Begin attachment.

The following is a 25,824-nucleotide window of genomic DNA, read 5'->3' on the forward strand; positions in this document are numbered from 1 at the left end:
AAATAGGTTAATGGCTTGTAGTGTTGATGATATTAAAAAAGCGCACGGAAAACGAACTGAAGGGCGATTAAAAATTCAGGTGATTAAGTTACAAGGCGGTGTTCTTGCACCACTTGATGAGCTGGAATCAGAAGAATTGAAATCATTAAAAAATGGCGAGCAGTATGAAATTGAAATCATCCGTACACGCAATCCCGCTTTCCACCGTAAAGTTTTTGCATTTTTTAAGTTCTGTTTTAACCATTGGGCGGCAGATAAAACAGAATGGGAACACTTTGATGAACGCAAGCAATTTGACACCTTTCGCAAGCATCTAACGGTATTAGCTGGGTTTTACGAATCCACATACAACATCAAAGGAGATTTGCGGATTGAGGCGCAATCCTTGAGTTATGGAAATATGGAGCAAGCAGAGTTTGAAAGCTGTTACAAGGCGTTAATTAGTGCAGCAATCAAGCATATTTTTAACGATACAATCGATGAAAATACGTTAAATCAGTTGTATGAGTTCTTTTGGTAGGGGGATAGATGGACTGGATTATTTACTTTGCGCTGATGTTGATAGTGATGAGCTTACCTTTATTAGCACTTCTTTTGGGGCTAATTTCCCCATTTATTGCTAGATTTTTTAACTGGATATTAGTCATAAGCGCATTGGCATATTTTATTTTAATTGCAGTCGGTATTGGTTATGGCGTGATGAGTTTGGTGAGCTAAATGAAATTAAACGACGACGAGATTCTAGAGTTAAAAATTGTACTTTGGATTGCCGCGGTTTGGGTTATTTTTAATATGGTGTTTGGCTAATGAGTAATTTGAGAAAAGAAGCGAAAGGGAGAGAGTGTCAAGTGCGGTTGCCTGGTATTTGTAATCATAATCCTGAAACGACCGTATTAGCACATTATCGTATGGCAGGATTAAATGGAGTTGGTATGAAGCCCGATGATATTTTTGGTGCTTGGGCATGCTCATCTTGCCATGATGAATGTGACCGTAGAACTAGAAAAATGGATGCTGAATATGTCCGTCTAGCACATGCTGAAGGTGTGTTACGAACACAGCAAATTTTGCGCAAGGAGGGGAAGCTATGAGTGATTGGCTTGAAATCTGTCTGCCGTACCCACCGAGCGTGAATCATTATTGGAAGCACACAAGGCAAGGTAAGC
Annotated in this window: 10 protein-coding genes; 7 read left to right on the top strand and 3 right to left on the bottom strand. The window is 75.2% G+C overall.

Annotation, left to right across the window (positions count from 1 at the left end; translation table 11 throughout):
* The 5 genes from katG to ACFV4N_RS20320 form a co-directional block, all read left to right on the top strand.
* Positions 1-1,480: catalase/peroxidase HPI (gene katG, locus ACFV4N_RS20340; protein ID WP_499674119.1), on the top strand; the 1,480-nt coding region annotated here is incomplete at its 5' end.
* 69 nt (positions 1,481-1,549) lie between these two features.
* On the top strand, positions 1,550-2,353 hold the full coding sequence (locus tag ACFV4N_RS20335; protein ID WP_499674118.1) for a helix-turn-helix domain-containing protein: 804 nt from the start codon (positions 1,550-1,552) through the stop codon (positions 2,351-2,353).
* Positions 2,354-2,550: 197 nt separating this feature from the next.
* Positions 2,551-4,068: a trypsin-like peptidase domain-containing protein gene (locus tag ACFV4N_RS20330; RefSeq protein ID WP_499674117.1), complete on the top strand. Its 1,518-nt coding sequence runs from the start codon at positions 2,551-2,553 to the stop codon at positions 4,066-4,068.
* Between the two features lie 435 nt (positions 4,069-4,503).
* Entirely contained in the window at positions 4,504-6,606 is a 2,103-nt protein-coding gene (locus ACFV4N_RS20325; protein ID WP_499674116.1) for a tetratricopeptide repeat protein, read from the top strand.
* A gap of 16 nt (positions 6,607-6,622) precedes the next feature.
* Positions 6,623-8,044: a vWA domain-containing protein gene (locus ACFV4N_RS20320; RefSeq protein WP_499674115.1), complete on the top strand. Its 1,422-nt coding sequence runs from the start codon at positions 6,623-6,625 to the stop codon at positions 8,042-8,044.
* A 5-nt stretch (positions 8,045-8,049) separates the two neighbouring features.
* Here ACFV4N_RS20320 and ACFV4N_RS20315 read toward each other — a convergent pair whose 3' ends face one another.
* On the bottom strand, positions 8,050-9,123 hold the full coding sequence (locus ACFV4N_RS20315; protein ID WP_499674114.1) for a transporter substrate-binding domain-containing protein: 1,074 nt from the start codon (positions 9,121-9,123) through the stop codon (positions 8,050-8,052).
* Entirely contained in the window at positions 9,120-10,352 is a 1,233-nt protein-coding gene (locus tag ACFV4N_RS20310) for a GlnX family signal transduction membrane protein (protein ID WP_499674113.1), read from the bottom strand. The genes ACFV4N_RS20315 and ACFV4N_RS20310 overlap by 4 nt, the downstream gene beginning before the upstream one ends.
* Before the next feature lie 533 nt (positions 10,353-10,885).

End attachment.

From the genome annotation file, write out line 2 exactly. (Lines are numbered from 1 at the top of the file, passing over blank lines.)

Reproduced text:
AAATAGGTTAATGGCTTGTAGTGTTGATGATATTAAAAAAGCGCACGGAAAACGAACTGAAGGGCGATTAAAAATTCAGGTGATTAAGTTACAAGGCGGTGTTCTTGCACCACTTGATGAGCTGGAATCAGAAGAATTGAAATCATTAAAAAATGGCGAGCAGTATGAAATTGAAATCATCCGTACACGCAATCCCGCTTTCCACCGTAAAGTTTTTGCATTTTTTAAGTTCTGTTTTAACCATTGGGCGGCAGATAAAACAGAATGGGAACACTTTGATGAACGCAAGCAATTTGACACCTTTCGCAAGCATCTAACGGTATTAGCTGGGTTTTACGAATCCACATACAACATCAAAGGAGATTTGCGGATTGAGGCGCAATCCTTGAGTTATGGAAATATGGAGCAAGCAGAGTTTGAAAGCTGTTACAAGGCGTTAATTAGTGCAGCAATCAAGCATATTTTTAACGATACAATCGATGAAAATACGTTAAATCAGTTGTATGAGTTCTTTTGGTAGGGGGATAGATGGACTGGATTATTTACTTTGCGCTGATGTTGATAGTGATGAGCTTACCTTTATTAGCACTTCTTTTGGGGCTAATTTCCCCATTTATTGCTAGATTTTTTAACTGGATATTAGTCATAAGCGCATTGGCATATTTTATTTTAATTGCAGTCGGTATTGGTTATGGCGTGATGAGTTTGGTGAGCTAAATGAAATTAAACGACGACGAGATTCTAGAGTTAAAAATTGTACTTTGGATTGCCGCGGTTTGGGTTATTTTTAATATGGTGTTTGGCTAATGAGTAATTTGAGAAAAGAAGCGAAAGGGAGAGAGTGTCAAGTGCGGTTGCCTGGTATTTGTAATCATAATCCTGAAACGACCGTATTAGCACATTATCGTATGGCAGGATTAAATGGAGTTGGTATGAAGCCCGATGATATTTTTGGTGCTTGGGCATGCTCATCTTGCCATGATGAATGTGACCGTAGAACTAGAAAAATGGATGCTGAATATGTCCGTCTAGCACATGCTGAAGGTGTGTTACGAACACAGCAAATTTTGCGCAAGGAGGGGAAGCTATGAGTGATTGGCTTGAAATCTGTCTGCCGTACCCACCGAGCGTGAATCATTATTGGAAGCACACAAGGCAAGGTAAGC